Evening Talks: Updated research Old-Growth Temperate Rainforests in Western Washington: Fungal Communities in Canopy Soils as Adaptive Facilitators to Environmental Change
Korena Mafune received her B.S. in Restoration Ecology and Environmental Horticulture from the University of Washington in 2013. She has always been passionate about Washington’s beautiful forests and a bit stubborn about staying in her home state. So directly upon completion of her B.S., she applied and was accepted to UW’s School of Environmental and Forest Sciences (SEFS) graduate program. She completed her M.S. in 2015 and is now in her 2nd year of her PhD research in SEFS. She works closely with Drs. Daniel and Kristina Vogt, who run the interdisciplinary Vogt Lab of Ecosystem and Conservation Ecology. Her master’s and current PhD research focus on canopy soils developing on branches of Acer macrophyllum, located in Washington State’s old-growth temperate rainforests. Dear Merry Parker,Korena’s PhD research focuses on fungi associating with adventitious roots growing in the canopy soils of old-growth maple. She is very interested in the potential role fungi may have in canopy soils and the resiliency of these old-growth forests, as we face wetter winters and drier summers. She will be presenting some preliminary results on the diversity of fungi found in these ecosystems, and will also present some soil phosphorus and nitrogen results from her plots.
For this evening talk series, Korena will discuss her latest research and update us from her past presentation in May of 2017 . Her presentation will build from the ground up, as she discusses the life-long mutualistic relationships between plants and fungi, and how they contribute to the unique characteristics of our old-growth temperate rainforests. Over the past three decades, organic canopy soils and adventitious roots have been reported in temperate old-growth rainforests. Despite these reports, experiments have not elucidated their role in the functioning and resilience of these rainforests to droughts. Evidence shows adventitious roots form fungal mutualists, but not how diversity and/or functional roles vary compared to the forest floors. The aim of this research is to determine if the community diversity of mutualistic fungi in canopy soils enhance the resilience of Acer macrophyllum to drier climates vs. communities found in the forest floor, and if these communities respond to pulses of phosphorus, in respect to the varying soil characteristics found in canopy vs. forest floor soil ecosystems. Preliminary research extracted fungal DNA from forest floor and canopy root-tips of old growth A. macrophyllum located in an old-growth temperate rainforest of Olympic National Park. Sequences suggested fungal diversities differ between canopy and forest floor soils. To test the functional roles of these diverse mutualists, a larger-scale experimental manipulation of water, DNA analyses and imaging is being pursued. Her research project will experimentally reduce or increase precipitation levels on 18 old-growth A. macrophyllum trees in two similar temperate rainforest stands. During the experimental drought manipulation, fungal communities from both forest floor and canopy rooting systems will be sequenced and stained for fluorescent microscopy. Also, changes in available Phosphorous will be assessed in drought to determine if seasonal rainfall regimes and resulting nutrient availabilities are a determining factor in the structure of these fungal communities. This technical description is from Korena Mafune.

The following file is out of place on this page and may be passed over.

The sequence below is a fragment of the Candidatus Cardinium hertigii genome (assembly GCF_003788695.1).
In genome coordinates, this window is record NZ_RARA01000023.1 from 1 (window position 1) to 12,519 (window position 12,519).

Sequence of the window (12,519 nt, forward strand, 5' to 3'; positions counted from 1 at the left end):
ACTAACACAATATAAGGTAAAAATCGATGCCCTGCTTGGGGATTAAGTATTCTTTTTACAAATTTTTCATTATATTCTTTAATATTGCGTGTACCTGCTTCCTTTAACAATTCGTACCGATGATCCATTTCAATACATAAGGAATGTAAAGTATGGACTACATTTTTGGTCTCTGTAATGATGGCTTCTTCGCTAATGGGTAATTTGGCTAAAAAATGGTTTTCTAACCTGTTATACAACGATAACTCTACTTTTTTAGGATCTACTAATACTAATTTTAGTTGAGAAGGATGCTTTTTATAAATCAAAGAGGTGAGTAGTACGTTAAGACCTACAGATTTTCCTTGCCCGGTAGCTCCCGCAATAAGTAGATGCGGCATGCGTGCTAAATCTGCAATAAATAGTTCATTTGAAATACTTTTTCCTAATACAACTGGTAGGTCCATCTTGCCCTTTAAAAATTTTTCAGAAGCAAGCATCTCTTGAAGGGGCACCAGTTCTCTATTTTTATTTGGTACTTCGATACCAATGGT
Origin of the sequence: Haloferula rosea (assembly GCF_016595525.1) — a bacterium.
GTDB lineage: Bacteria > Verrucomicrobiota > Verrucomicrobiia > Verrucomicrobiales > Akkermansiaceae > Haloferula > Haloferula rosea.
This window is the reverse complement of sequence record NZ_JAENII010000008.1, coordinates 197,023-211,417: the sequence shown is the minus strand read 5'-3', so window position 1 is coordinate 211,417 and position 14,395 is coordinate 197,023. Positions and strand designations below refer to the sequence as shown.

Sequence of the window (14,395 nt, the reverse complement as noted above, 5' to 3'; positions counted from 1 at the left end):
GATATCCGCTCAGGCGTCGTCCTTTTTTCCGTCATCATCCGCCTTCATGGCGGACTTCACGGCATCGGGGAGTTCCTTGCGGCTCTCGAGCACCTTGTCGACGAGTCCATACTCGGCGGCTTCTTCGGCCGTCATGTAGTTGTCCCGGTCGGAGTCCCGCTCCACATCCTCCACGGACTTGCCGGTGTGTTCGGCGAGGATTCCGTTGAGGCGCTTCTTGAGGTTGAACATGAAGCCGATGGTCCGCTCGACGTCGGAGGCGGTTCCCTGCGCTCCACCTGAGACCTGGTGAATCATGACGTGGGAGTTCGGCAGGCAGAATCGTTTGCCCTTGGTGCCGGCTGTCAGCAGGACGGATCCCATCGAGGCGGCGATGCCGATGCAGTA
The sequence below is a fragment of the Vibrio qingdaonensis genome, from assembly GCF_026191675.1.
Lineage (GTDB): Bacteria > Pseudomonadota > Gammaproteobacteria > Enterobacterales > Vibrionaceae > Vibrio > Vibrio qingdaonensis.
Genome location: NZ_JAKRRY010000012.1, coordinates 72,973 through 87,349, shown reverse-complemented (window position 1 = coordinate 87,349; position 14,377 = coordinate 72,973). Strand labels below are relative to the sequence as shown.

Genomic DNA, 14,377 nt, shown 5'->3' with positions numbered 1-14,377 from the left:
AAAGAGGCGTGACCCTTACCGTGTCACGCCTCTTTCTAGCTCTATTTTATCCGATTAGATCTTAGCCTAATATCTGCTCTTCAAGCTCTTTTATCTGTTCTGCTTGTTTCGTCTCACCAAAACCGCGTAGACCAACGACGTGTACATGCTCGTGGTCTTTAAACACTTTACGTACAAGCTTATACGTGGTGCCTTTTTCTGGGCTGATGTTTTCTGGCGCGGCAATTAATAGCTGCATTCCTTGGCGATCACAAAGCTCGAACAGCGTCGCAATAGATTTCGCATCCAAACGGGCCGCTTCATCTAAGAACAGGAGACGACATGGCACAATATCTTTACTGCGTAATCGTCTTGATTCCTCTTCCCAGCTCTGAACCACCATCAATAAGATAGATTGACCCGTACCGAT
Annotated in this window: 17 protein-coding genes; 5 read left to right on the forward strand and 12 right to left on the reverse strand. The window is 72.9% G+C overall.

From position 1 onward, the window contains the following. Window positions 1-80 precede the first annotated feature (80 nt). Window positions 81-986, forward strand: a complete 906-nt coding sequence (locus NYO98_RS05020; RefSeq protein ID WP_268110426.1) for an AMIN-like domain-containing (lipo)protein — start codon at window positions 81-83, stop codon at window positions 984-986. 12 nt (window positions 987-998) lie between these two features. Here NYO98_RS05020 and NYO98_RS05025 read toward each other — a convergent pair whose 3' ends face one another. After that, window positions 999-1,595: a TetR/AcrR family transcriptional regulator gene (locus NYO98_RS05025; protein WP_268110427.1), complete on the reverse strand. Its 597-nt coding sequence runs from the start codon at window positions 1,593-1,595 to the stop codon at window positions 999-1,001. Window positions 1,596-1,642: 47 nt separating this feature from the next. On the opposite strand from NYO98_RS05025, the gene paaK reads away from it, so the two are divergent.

Please join us on Nov. 10th, Friday night, at 7:00 @ Hemlock Forest Room. Evening Talks at ONRC is funded through the Rosmond Forestry Education Fund, an endowment that honors the contributions of Fred Rosmond and his family to forestry and the Forks community. Refreshments will be served and a potluck of your favorite dessert is encouraged. For more information contact: Frank Hanson at 374-4556 or email@example.com.